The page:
Maple: reserve

Marigold: anxiety; foreboding; despair; grief

Marigold, African: vulgar minds

Marigold, French: jealousy

Meadow Saffron: my best days are past

Meadowsweet: thou rulest my heart

Mezereon: desire to please

Michaelmas Daisy: afterthought

Mignonette: your qualities surpass your charms

Mint: virtue

Mock Orange: counterfeit

Monkshood: knight-errantry

Morning Glory: repose; night

Mountain Ash: prudence

Mournful Widow: unfortunate attachment; I have lost all

Mulberry (black): 1 shall not survive you

Mulberry (white): wisdom

Mushroom: suspicion; distrust

Mushroom (on turf): an upstart

Myrtle: love

Narcissus: egotism; self-esteem

Nasturtium: patriotism

Nettle: slander; pain; cruelty

Oak: hospitality

Oats: the witching soul of music

Oleander: beware

Pansy: thoughts

Parsley: entertainment

Pasque Flower: you have no claims

Passion-flower: religious superstition

Patience-dock (Herb Patience): patience

Peach-blossom: I am your captive

Pennyroyal: flee away

Pacony: bashful shame; beauty is in the heart, not in the face

Peppermint: warmth of feeling

Perennial Pea: an appointed meeting; lasting pleasure

Periwinkle (blue): early friendship

Periwinkle (white): pleasures of memory

Persimmon: bury me amid nature’s beauties

Phlox: unanimity

Pink: boldness

Pink (double red): pure and ardent love

Pink, Indian: aversion

Pink (single red): woman’s love

Pink (striped or variegated): refusal

Pink (white): talent; ingeniousness

Polyanthus: pride of riches

Polyanthus (crimson): the heart’s mystery

Polyanthus (lilac): confidence

Rose: love

Rose, Cabbage: ambassador of love

Rose, China (Monthly): beauty always new; departure; transient brilliance

ROCK ROSE: Popular favour

Rose (deep red): bashful love

Rose, Maiden’s Blush: if you love me, you will find it out

Rose, Moss: pleasure without pain; ecstasy of enjoyment

Rose, Musk: affectation; capricious beauty Rose (single): simplicity

Rose (thornless): early attachment

Rose (white): I am worthy of you; candour; ever beautiful

Rose (white, over two buds): secrecy

Rose (white, dried): death preferable to loss of innocence

Rose (yellow): decrease of love, jealousy

Rose, York and Lancaster: war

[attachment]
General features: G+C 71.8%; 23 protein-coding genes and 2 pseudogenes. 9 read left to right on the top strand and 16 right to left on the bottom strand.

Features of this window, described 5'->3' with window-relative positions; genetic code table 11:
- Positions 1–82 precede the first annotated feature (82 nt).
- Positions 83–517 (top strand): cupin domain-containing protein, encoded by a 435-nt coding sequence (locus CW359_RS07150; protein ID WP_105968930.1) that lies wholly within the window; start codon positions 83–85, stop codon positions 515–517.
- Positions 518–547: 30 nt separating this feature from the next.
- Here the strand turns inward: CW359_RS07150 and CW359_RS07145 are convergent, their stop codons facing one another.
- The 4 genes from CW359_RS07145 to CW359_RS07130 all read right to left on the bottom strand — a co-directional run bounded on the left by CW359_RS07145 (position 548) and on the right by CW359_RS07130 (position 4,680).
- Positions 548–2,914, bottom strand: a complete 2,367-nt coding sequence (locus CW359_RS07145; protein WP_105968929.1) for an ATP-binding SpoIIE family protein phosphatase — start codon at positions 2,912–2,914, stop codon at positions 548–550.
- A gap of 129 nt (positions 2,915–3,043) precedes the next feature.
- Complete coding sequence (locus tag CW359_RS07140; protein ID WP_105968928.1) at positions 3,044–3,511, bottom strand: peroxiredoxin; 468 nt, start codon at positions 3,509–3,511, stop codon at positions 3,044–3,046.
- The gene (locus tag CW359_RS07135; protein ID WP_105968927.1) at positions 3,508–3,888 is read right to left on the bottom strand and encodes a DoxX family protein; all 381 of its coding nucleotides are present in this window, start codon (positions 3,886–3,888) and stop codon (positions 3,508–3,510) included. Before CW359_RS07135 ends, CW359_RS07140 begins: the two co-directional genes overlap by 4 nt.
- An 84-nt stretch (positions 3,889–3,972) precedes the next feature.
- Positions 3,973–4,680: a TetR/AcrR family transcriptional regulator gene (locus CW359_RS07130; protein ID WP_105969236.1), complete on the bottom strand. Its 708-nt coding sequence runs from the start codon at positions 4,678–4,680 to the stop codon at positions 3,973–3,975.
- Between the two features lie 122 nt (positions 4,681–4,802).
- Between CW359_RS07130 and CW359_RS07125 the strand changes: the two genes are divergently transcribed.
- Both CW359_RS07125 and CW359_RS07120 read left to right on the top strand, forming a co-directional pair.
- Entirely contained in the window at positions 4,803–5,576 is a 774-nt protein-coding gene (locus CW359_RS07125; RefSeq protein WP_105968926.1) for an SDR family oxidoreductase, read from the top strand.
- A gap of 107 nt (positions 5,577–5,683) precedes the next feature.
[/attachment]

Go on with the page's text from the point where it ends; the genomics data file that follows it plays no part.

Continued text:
Poppy (red): consolation to the sick

Poppy (scarlet): fantastic extravagance

Poppy (white): sleep of the heart; my bane; antidote

Primrose: early youth

Primrose (red): unpatronized merit

Privet: prohibition

Pyracantha: solace in adversity

Ragged-robin: wit

Ranunculus: you are rich in attractions

Rhubarb: advice

Rock Rose: popular favour Rocket: rivalry

Rosebud, Moss: confession of love-Rosebud (white): girlhood; too young to love

Rosemary: remembrance

Rudbeckia: justice

Rue: disdain; domestic happiness; grace

Sage: domestic virtue

St. John’s Wort: animosity; superstition; oblivion of life’s troubles

Scabious: see Mournful Widow

Shamrock: light-headedness

Snapdragon: presumption

Snowdrop: hope; consolation

Southernwood: jest

Spindle-tree: your charms are graven on my heart

Stock: luxury; lasting beauty

Stock, Ten-week: promptitude

Straw (broken): rupture of a contract; a quarrel

Sunflower (dwarf): adoration

Sunflower (tall): haughtiness

Sweet Pea: departure; delicate pleasures

Sweet Sultan: felicity

Sweet Vernal Grass: poor, but happy

Sweet William: gallantry; craftiness

Sycamore: curiosity

Tamarisk: crime

Tansy: I declare war against you

Teasel: misanthropy

Thistle: austerity; retaliation

Thrift: sympathy; dauntlessness

Thyme: activity

Tiger Flower: for once may pride befriend me

Tradescantia: momentary happiness; esteem, not love

Travellers’ Joy: safety

Tuberose: dangerous pleasures

Tulip: fame

Tulip (red): declaration of love

Tulip (yellow): hopeless love

Valerian, Greek: rupture

Venus’ Fly-trap: fly with me

Venus’ Looking-glass: flattery

Verbena: sensibility

Vervain: enchantment

Vine: intoxication

Violet, Sweet: modesty

Violet (yellow): rural happiness

Virgin’s Bower: filial love

Wallflower: fidelity in adversity

Water-lily: purity of heart

Wheat: riches

Whin: anger

Willow Herb: pretension; celibacy

Willow, Weeping: mourning

Winter Cherry: deception

Winter Heliotrope: justice shall be done you

Witch Hazel: spell

Wood Sorrel: joy; maternal tenderness

Wormwood: heartache; absence

Yarrow: war

23. September 2013 by admin
Categories: Gardening History, Plant Biology, Top Tips | Tags: , , , , , , , , , , , , | Comments Off on THE LANGUAGE OF FLOWERS